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The Animals and Newcastle's Club A Go Go

by Bob Stanley of Saint Etienne.

The House Of The Rising Sun wasn't just a major hit, a transatlantic number one in 1964, it was a phenomenon. The Animals may have had regular Top 20 hits for the next couple of years, but ask anyone to name one hit by them and the first thing that pops into their head will be "There is a house in New Orleans..."

Eric Burdon and Brian Matthew

The Animals star talks about his love of rock 'n' rock and the Newcastle music scene

The House Of The Rising Sun wasn't just a major hit, a transatlantic number one in 1964, it was a phenomenon. The Animals may have had regular Top 20 hits for the next couple of years, but ask anyone to name one hit by them and the first thing that pops into their head will be "There is a house in New Orleans..."

House Of The Rising Sun overshadowed the entire Tyneside music scene in the sixties

Not only did it dwarf the Animals' career, meaning terrific hits like Goffin and King's Don't Bring Me Down from 1966 are somewhat overlooked, but House Of The Rising Sun overshadowed the entire Tyneside music scene in the sixties.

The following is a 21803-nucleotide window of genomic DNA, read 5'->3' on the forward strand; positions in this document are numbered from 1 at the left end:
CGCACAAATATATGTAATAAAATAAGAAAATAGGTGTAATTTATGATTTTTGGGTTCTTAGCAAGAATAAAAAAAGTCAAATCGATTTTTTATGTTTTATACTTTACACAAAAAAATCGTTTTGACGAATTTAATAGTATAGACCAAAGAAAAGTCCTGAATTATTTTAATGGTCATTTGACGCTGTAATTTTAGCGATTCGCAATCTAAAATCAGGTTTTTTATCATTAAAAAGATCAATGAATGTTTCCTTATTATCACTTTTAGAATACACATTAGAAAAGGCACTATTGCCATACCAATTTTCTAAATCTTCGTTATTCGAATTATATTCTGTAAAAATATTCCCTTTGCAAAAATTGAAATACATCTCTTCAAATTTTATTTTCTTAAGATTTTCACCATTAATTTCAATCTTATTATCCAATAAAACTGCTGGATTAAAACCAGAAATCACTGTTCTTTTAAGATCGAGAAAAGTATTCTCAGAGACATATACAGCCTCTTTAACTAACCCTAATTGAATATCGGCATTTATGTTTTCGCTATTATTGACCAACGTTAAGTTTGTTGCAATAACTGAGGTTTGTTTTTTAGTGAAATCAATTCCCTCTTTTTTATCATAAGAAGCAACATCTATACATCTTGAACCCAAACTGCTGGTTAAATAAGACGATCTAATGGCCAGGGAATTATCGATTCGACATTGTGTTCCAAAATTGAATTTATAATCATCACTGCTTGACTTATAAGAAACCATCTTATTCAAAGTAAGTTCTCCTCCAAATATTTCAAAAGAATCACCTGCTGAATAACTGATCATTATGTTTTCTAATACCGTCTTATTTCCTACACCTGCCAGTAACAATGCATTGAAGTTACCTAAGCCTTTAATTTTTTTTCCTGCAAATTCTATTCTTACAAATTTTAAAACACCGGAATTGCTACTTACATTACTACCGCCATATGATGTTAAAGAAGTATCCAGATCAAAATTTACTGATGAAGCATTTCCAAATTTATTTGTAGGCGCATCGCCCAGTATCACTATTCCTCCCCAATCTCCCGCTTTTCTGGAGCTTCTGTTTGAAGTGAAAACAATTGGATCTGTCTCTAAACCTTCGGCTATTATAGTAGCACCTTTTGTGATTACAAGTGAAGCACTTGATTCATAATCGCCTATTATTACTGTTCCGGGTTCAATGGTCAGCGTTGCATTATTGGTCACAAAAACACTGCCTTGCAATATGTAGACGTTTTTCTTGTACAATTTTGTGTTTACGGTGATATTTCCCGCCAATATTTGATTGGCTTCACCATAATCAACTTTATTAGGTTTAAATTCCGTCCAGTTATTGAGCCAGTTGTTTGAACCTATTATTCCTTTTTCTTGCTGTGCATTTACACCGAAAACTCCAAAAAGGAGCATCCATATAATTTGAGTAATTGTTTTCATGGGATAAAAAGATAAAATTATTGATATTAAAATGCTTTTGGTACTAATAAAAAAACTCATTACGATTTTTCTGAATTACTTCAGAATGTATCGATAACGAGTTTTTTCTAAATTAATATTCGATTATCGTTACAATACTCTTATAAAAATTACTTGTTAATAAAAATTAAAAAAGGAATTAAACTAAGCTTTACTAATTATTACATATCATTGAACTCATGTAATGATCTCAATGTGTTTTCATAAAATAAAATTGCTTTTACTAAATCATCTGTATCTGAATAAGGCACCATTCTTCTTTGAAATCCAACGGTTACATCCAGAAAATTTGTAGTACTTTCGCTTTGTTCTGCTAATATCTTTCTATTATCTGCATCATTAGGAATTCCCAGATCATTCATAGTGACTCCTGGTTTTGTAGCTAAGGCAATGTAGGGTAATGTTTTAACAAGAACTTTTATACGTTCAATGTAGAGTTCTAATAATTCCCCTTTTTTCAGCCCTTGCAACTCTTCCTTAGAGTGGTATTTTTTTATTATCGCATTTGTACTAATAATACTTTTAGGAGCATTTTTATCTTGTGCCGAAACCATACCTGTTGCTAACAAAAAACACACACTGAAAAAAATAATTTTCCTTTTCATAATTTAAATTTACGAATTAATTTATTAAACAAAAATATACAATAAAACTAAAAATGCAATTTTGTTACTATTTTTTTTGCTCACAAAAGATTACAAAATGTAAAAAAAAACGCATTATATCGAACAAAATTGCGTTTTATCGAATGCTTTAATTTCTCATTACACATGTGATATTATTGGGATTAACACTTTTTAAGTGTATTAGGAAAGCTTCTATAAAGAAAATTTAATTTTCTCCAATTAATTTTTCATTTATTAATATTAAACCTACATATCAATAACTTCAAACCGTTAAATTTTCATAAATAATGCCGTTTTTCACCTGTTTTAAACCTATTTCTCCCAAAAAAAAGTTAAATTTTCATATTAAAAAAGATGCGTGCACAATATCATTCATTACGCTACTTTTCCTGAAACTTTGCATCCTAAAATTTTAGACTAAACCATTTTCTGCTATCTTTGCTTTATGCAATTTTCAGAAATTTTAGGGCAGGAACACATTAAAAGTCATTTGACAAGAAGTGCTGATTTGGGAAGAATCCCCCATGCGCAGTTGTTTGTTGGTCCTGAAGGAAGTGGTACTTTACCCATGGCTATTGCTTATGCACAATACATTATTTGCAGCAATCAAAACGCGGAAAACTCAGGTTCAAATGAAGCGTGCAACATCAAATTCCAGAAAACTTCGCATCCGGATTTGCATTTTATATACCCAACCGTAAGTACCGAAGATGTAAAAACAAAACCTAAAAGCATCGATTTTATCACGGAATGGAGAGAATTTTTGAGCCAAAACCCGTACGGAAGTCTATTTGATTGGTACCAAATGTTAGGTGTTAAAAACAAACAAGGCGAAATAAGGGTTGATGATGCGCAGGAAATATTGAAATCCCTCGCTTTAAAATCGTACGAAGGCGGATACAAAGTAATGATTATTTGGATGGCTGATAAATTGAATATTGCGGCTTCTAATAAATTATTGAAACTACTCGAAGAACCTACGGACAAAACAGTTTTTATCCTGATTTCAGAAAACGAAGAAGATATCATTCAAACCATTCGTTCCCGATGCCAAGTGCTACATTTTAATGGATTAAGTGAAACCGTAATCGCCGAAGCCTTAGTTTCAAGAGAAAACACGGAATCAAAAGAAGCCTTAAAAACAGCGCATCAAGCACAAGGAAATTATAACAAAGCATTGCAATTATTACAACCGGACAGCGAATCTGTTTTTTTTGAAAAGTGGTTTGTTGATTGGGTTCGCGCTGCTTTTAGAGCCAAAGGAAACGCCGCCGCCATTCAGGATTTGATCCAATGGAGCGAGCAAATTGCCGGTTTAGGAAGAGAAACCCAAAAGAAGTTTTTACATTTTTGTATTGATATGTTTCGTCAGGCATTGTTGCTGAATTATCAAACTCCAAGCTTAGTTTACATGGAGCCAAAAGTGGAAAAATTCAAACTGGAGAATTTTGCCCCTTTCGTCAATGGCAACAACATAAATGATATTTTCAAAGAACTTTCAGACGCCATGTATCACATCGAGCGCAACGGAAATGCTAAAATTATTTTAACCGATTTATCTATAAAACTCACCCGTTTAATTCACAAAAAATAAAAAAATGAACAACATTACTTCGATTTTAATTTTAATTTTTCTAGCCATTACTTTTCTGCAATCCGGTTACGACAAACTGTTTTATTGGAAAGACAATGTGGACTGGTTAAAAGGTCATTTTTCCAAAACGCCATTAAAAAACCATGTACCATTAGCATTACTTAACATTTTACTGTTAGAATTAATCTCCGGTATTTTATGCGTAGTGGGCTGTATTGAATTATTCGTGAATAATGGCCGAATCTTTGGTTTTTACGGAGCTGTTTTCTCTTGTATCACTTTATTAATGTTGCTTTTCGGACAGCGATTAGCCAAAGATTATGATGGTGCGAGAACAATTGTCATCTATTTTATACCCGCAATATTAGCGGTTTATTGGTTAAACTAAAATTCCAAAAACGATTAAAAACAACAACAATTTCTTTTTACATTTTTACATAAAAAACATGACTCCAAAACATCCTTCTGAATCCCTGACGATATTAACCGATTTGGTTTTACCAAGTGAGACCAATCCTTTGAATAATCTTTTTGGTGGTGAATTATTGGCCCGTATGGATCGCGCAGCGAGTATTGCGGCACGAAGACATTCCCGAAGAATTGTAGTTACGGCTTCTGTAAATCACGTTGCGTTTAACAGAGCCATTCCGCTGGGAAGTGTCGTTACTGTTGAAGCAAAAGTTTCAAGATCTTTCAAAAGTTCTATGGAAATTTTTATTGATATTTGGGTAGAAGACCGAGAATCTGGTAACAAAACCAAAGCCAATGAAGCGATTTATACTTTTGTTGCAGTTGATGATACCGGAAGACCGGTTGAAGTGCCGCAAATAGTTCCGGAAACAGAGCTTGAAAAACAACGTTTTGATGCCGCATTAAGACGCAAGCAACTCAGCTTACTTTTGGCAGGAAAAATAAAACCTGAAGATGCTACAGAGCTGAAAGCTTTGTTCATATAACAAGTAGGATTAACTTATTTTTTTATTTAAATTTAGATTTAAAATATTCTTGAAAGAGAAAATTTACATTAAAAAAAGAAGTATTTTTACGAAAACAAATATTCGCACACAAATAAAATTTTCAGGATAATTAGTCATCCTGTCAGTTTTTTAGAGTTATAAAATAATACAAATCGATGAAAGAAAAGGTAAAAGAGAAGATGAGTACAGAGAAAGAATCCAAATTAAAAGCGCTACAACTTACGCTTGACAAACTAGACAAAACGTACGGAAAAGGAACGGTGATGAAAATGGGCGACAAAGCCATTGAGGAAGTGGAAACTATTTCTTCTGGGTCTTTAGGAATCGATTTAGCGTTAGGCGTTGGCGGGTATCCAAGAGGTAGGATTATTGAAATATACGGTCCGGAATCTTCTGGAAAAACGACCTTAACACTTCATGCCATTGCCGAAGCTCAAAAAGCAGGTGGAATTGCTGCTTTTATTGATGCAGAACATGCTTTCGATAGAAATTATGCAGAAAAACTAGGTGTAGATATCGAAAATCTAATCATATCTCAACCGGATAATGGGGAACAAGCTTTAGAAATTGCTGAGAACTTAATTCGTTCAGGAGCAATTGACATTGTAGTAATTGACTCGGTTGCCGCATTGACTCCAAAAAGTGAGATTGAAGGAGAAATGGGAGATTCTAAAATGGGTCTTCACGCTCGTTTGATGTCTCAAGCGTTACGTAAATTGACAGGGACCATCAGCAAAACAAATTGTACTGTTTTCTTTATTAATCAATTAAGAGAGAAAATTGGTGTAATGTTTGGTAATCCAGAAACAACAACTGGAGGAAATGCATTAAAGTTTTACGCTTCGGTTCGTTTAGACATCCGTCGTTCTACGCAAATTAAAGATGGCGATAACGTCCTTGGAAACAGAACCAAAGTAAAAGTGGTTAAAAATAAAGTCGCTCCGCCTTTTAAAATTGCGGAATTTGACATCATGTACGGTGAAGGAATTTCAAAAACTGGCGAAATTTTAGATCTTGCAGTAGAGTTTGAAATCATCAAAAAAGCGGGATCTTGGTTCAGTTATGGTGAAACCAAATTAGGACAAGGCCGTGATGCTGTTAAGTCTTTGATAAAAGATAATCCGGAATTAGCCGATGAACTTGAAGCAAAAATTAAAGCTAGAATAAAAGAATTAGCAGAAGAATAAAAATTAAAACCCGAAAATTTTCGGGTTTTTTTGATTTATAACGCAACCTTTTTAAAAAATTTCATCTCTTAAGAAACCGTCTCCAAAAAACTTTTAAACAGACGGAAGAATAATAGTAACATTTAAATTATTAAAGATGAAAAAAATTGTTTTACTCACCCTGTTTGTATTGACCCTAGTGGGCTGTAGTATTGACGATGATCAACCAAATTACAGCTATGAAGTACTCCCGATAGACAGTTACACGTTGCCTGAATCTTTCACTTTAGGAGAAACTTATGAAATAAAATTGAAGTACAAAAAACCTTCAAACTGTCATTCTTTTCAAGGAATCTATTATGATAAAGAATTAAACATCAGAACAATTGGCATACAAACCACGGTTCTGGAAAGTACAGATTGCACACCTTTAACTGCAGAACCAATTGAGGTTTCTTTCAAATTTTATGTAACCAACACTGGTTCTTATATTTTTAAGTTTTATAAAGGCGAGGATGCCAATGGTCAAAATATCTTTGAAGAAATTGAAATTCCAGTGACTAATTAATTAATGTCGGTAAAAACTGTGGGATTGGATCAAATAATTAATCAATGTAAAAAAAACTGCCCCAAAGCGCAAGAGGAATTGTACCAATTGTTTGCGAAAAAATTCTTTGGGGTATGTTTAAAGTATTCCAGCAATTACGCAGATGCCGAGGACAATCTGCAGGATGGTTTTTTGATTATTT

The centre of the scene was the Club A Go Go in Newcastle, hymned by the Animals on a song of the same name (which was later sampled by Girls Aloud for their 2005 hit, Biology). One of the first acts to play the Club A Go Go was Alan Price, a keyboard player who had played at the club's local predecessors, the Marimba coffee bar and the Downbeat club by the quayside. By 1963, the Alan Price Combo - soon to be renamed the Animals - became the Club A Go Go's resident band. The walls were black with a mural of a New York skyline. This had been painted by artist David Sweetman, with help from his friend Bryan Ferry.

Ferry's first band The Gas Board were one of the local acts to play the Club A Go Go. They were from the other side of the Tyne, in South Shields, as were the Answers. Led by Tony Hill, later of the Misunderstood, the Answers only released one single - but what a corker! It's Just A Fear sounded like the Yardbirds at double speed with some fantastically clangorous guitar work.


Quite possibly they had seen the Yardbirds playing the Club A Go Go. It didn't have the capacity of Newcastle City Hall, but visiting acts would often visit the club after playing the main venue to play an impromptu set. Names that graced the stage included Jerry Lee Lewis, the Rolling Stones, Captain Beefheart, Geno Washington, Alex Harvey, the Who, John Mayall, Cream, Pink Floyd and Jimi Hendrix. Bryan Ferry was the DJ on the night Hendrix played, shocking the audience by ramming his guitar into the ceiling above the stage and leaving it there, hanging suspended. The club eventually closed its doors in 1969, some three years after the Animals had split and Eric Burdon had moved to the States.

To this day, Eric Burdon is still recording and touring as a solo artist